And then they fight. But oh, how beautifully do they fight.
The highlight of the film is a 20-minute action sequence outside an airport at the end of the second act. Cars and heroes change size in midair. We linger on a shot of the Captain’s bicep refusing to let a helicopter escape. The heroes fight over Captain America’s shield as if they were playing Capture the Flag. Airplanes, fuselages, and cars (including the Bluth family staircase car from Arrested Development) all explode until there is a satisfying amount of wreckage. We are clearly told that the airfield where they fight has been evacuated, and we are free from worrying about any potential bystander injury. The sequence introduces us to Paul Rudd—who rewrote most of his lines while he was rehearsing them on set—as Ant Man. He is seen playfully fiddling with the gear in Iron Man’s helmet, giddily basking in the glory of larger heroes like The Captain, and quixotically taking tactical command of the battle. The fact that the Russo brothers give such memorable roles to such minor characters makes up for the lack of any one overarching story.
The one character whom the movie pauses to let us focus on is the teenage Tom Holland’s Peter Parker/Spider-Man. We spend ten minutes with him as Peter, while Tony Stark implores him to join the cause. Their scene is the lone bit of dialogue and character development; admittedly, Holland’s Parker is dorkier and more insecure than any other on-screen adaptation. He holds his own in his scene with Downey, where he fecklessly tries to hide his alter ego. Holland is very much the troubled son to Downey’s good father. When he joins the heroes for battle, the Webhead steals the show with most of the best one-liners (“Sorry, I didn’t realize I wasn’t supposed to talk so much while beating you.”) The screenwriters actually manage to develop the young Webhead’s character using his snarky post-punch comments. Over the course of 15 minutes, he goes from letting his opponents correct him after he ties them down, to narrating the strategy that he employs while taking down a giant enemy. In a film where the audience comes to accept that all the characters have some elite skill that makes them one of the most powerful individuals on earth, the semi-pubescent voice that Holland uses while wrapping up his targets makes him comparatively like someone an ordinary human could identify with.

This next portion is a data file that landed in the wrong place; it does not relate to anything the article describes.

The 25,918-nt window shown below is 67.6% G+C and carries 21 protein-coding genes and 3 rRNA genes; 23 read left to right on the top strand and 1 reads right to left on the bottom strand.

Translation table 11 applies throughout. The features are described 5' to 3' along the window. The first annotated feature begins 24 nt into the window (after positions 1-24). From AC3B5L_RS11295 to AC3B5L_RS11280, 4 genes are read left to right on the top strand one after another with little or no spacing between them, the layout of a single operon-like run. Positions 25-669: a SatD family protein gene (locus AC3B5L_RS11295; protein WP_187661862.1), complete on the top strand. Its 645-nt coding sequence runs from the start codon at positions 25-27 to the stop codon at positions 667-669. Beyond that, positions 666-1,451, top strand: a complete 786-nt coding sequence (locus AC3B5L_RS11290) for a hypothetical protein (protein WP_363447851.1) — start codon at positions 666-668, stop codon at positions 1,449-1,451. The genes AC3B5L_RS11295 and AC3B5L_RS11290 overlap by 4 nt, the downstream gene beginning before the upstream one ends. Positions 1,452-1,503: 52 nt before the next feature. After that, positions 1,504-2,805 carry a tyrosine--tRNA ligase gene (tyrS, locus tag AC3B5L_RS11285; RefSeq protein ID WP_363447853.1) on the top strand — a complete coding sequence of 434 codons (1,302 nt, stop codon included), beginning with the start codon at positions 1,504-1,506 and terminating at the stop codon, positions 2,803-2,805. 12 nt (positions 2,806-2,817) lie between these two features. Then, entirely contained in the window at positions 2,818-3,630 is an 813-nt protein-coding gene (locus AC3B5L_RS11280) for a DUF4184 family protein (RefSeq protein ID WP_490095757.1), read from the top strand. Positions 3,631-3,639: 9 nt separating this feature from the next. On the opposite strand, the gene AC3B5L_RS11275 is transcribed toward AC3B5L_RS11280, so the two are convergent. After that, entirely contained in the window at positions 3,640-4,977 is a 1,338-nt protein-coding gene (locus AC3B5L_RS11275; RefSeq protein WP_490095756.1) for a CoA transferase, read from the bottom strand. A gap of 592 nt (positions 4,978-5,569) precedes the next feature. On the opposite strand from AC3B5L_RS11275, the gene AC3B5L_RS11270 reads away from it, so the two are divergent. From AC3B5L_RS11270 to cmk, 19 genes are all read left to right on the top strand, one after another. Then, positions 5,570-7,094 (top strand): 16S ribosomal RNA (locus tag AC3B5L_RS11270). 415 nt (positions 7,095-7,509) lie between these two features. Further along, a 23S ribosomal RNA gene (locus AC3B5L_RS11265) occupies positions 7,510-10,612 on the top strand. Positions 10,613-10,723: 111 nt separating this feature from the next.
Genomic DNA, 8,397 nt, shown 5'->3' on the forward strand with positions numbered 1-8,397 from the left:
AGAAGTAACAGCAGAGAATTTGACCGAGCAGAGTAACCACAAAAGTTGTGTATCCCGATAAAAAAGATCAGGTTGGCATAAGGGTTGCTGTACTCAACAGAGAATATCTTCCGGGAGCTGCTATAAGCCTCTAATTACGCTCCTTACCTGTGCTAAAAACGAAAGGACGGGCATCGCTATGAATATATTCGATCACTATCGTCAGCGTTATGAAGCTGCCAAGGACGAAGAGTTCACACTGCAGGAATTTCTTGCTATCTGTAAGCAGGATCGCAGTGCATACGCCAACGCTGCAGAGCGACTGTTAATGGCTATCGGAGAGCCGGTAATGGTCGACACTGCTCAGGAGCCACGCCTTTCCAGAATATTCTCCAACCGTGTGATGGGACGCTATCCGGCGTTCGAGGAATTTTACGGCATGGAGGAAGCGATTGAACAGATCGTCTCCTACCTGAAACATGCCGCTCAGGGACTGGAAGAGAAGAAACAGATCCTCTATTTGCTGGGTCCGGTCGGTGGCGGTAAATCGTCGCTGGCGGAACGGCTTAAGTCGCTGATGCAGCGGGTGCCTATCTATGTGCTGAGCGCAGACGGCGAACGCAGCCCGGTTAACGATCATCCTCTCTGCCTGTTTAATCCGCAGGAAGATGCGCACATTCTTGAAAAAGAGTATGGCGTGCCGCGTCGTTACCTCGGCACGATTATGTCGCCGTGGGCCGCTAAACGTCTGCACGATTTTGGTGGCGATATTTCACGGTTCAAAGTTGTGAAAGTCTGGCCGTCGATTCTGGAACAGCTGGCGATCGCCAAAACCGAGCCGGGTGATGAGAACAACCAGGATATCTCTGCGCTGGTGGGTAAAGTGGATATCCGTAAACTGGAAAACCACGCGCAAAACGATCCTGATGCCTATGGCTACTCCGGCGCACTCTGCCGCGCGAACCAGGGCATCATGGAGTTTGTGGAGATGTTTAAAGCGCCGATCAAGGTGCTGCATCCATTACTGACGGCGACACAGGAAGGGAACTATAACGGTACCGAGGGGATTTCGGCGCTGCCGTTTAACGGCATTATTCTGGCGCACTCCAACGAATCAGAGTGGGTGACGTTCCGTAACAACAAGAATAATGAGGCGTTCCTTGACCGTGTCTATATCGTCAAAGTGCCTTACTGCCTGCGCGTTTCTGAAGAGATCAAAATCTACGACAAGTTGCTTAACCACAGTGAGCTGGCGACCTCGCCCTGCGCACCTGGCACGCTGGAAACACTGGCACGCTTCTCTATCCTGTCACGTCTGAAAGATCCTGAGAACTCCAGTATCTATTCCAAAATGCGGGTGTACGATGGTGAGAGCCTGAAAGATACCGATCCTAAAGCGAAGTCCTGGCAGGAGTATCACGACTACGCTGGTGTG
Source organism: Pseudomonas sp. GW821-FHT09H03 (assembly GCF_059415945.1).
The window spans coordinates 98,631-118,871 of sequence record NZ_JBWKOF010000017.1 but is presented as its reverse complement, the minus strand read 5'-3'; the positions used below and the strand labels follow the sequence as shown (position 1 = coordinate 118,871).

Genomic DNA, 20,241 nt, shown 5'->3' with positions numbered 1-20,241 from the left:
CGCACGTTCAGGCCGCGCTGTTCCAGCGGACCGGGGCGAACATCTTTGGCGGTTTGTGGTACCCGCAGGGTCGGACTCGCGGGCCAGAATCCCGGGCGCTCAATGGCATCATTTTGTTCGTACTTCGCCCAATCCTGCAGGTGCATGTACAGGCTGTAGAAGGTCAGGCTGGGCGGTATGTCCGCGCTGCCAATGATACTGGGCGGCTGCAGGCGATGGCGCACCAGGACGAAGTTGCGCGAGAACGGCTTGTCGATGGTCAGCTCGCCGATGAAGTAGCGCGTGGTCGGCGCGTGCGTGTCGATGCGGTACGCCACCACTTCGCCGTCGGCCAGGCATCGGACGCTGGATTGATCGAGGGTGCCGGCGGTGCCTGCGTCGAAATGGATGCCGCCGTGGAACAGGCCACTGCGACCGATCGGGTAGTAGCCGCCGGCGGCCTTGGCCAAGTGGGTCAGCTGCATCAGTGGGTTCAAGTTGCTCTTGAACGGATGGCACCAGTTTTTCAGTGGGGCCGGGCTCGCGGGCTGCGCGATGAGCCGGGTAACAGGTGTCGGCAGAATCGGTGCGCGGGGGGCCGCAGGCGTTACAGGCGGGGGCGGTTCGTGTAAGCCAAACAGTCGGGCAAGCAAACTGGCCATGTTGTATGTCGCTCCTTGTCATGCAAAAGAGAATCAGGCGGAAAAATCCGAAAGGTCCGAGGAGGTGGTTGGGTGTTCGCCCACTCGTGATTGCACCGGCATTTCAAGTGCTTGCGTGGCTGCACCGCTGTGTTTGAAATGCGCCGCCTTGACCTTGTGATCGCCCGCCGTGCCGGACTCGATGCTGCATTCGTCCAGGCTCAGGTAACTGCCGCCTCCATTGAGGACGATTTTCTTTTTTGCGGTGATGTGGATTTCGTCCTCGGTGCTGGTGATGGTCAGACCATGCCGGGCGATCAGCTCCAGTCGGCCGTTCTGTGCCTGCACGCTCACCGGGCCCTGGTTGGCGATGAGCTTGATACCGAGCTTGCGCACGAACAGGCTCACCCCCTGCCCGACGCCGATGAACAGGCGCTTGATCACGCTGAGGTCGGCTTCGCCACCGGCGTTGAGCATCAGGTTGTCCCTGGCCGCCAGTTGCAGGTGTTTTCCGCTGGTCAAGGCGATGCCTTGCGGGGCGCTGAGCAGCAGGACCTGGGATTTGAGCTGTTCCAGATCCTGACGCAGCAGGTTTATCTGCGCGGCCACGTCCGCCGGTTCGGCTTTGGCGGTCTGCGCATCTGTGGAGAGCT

The final act of the film speeds along through a course of action sequences. Captain America and Iron Man engage in a climactic fight. They leave with mutual respect for each other. The never-ending story marches onward. In some respects, it could have been tempting for Civil War to put together compelling topical answers to those Big Serious Questions that motivate superhero movies. Iron Man’s pro-government-regulation philosophy could have been used to represent ultra-liberalism against Captain America’s libertarianism. But they never spend enough time around a negotiating table for those perspectives to matter. You don’t need any prodding from your Philosophy 101 course to care about Civil War, just a willingness to laugh and gasp in the right places.
One minor hero remarks, in almost a throwaway line, that the number of potentially apocalyptic events has increased commensurately to the appearance of costumed vigilantes in the Marvel universe. The plot of the movie, ostensibly, is about the consequences of the Avengers’ actions on the outside community. But none of the movie’s events seem to have any risk of collateral damage. Sure, these guys hold the fate of the world on their vibranium-coated fingertips, but there’s no real concern that they’re just about to drop it yet. To watch the world bounce on the fingers of men and not to fear the consequences: it’s a real hoot. Definitely worth checking out. At least, if you still go to the movies so you can escape from life and have fun and all that.